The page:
The IRS has released the 2023 contribution limits for health savings accounts (HSAs), as well as the 2023 minimum deductible and maximum out-of-pocket amounts for high-deductible health plans (HDHPs). An HSA is a tax-advantaged account that’s paired with an HDHP.
How to Prepare for the Next Natural Disaster
Wherever you live, there are steps you can take today to protect your home and family when disaster strikes.
Holding Equities for the Long Term: Time vs. Timing
Legendary investor Warren Buffett is famous for his long-term perspective. He has said that he likes to make investments he would be comfortable holding even if the market shut down for 10 years.
Investing with an eye toward the long term is particularly important with stocks. Historically, equities have typically outperformed bonds, cash, and inflation, though past performance is no guarantee of future results and those returns also have involved higher volatility.
Trusted Contacts for Your Financial Accounts
When you open an account or update an existing account at a brokerage or a financial firm, you may be asked you if you want to designate a “trusted contact.” This individual may be contacted in certain situations such as when financial exploitation is suspected or there are other concerns about your health, welfare, or whereabouts. Naming a trusted contact is optional, but may help protect your account assets.
The person you name as a trusted contact must be at least 18 years old. You’ll want to choose someone who can handle the responsibility and who will always act in your best interest — this might be a family member, close friend, attorney, or third-party professional. You may also name more than one trusted contact.
Understandably, you might be concerned that the person you name could make transactions in your account but that’s not the case. Your trusted contact will not be able to access your account or make financial decisions on your behalf (unless you previously authorized that person to do so). You are simply giving the financial firm permission to contact the person you have named.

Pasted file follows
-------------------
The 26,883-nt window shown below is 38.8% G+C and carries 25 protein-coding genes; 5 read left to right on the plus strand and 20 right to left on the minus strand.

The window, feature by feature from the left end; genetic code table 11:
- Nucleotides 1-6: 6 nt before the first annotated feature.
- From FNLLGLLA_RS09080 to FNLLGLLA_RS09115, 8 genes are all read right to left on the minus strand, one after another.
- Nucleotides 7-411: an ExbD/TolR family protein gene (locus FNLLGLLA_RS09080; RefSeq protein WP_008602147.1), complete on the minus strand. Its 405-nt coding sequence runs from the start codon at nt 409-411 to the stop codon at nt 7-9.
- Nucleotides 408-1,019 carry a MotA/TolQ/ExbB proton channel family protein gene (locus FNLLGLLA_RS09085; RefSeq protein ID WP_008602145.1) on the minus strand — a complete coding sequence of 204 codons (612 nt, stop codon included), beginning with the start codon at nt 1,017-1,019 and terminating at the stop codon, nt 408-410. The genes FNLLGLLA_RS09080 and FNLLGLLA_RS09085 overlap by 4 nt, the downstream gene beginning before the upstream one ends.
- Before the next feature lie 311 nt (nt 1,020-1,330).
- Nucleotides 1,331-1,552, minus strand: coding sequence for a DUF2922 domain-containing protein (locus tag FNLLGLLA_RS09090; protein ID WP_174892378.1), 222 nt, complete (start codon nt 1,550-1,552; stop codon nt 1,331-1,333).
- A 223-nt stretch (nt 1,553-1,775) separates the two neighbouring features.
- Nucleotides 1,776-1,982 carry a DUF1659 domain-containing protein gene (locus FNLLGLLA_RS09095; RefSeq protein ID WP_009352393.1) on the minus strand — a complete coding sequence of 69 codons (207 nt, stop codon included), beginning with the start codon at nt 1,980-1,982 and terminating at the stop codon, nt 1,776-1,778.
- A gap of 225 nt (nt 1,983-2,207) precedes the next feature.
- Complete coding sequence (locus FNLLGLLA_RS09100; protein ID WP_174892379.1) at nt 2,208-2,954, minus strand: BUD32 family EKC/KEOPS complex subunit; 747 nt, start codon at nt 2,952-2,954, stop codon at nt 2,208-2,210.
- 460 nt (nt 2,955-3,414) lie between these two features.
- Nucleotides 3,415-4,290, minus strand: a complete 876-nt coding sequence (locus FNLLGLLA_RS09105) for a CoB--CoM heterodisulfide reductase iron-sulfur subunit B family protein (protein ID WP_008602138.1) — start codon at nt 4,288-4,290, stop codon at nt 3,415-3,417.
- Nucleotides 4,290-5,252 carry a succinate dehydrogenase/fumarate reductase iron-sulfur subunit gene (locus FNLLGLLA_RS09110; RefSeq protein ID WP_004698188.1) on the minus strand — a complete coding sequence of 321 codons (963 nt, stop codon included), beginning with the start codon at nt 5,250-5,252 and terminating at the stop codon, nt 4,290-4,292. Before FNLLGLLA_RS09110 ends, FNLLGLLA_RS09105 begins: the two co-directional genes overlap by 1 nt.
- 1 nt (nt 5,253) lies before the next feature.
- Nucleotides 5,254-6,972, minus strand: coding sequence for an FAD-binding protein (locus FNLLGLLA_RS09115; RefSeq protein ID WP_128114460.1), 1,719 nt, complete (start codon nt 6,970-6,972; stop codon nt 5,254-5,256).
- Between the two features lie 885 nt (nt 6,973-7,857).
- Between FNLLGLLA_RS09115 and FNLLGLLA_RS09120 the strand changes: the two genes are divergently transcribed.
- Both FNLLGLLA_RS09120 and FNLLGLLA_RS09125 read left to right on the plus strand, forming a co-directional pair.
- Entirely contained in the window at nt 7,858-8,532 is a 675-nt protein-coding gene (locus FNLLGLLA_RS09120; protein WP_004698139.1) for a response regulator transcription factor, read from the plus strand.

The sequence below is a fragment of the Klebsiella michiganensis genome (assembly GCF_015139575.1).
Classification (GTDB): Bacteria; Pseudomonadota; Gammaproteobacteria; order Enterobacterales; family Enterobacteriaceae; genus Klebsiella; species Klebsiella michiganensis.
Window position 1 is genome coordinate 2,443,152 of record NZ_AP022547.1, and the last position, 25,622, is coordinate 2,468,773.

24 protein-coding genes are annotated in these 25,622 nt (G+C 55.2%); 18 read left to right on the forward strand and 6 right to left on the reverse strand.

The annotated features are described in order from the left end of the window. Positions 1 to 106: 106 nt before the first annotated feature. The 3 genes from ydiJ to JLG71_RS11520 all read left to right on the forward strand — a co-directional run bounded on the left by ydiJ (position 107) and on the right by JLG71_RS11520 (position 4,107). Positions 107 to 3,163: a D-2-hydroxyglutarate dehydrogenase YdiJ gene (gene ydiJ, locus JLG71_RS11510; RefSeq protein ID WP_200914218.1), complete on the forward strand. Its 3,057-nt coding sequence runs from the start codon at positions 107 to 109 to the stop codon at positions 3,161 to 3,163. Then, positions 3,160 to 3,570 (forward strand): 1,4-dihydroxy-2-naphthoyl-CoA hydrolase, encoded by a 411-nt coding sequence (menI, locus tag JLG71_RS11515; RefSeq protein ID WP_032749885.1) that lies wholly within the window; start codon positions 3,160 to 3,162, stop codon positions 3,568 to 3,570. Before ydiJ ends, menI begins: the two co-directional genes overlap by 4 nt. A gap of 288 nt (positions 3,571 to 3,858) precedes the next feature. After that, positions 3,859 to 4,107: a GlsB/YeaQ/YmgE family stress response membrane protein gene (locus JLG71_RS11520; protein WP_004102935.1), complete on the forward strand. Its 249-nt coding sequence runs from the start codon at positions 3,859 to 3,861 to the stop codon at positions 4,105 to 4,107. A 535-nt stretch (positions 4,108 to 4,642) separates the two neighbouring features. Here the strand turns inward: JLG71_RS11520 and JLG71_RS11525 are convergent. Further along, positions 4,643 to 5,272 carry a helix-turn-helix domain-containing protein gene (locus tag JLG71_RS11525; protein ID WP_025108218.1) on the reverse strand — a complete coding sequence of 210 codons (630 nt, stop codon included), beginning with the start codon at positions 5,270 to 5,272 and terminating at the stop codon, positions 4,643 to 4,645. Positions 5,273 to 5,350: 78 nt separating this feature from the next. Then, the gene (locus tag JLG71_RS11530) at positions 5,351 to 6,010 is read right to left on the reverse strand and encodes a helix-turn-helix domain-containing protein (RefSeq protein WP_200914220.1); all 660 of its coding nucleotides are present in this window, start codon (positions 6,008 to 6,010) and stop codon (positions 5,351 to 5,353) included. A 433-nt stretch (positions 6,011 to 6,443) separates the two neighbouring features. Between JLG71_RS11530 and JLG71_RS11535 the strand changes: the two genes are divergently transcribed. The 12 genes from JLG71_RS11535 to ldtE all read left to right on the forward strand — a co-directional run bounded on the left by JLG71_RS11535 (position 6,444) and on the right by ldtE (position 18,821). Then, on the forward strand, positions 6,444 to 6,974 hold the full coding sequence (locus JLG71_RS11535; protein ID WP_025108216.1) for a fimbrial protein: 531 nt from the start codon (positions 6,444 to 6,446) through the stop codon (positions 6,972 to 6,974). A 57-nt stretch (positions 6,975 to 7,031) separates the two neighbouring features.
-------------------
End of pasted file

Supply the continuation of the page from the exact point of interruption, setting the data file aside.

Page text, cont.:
Here are some examples of times when a financial firm might need to reach out to your trusted contact.
To confirm current contact information when you can’t be reached
If financial exploitation or fraud is suspected
To validate your health status if the firm suspects you’re sick or showing signs of cognitive decline
To identify any legal guardian, executor, trustee, or holder of a power of attorney on your account
A firm may only share reasonable types of information with your trusted contact. U.S. broker-dealers are required to provide a written disclosure that includes details about when information might be shared. Ask your financial firm or professional if you have any questions about the trusted contact agreement.
You may add, remove, or change your trusted contact at any time, and you’ll need to keep your contact’s information up-to-date. It’s also a good idea to let the person you’ve chosen know so that he or she is prepared to help if necessary.
High Inflation: How Long Will It Last?
When inflation began rising in the spring of 2021, many economists, including policymakers at the Federal Reserve, believed the increase would be transitory and subside over a period of months. One year later, inflation has proven to be more stubborn than expected. It may be helpful to look at some of the forces behind rising prices, the Fed’s plan to combat them, and early signs that inflation may be easing.
Going Green: A Fast-Growing Corner of the Global Bond Market
Green bonds are debt instruments that corporations and governments can use exclusively to finance major climate-related or eco-friendly initiatives. Global issuance of green bonds reached a record $523 billion in 2021, and is expected to exceed $775 billion in 2022.
Planning to Quit Your Job? What to Know Before You Go
About 4.3 million U.S. workers quit their jobs voluntarily in December 2021, after a record 4.5 million quit in November — the largest number since the Bureau of Labor Statistics (BLS) began recording voluntary job separations in December 2020.
Is the Russia-Ukraine War a Threat to the Global Economy?
Before Russia stunned the world by invading Ukraine, it was widely believed that the economic ties formed through globalization would help promote peace. But the war is testing that assumption and drawing attention to the vulnerabilities in far-flung supply chains, which were already under pressure because of the pandemic and recovery.
U.S. Credit-Card Debt Levels Begin to Return to Normal Seasonal Patterns
U.S. credit-card debt saw a record drop during the second quarter of 2020 — the height of the pandemic. This was largely the result of Americans paying down their balances with the help of COVID-19 financial assistance in the form of stimulus payments, suspended student loan payments, and broad state-sponsored unemployment benefits, as well as a reduction in spending due to lockdowns.
Inflation Cuts into Wage Gains
Driven by labor shortages, median hourly wages increased at an annual rate of 5.2% in December 2021, the highest level since June 2001. However, inflation cuts into buying power, and real wages — adjusted for inflation — actually dropped as inflation spiked in 2021. By contrast, negative inflation (deflation) during the Great Recession sent real wages skyrocketing temporarily even as non-adjusted wage growth declined.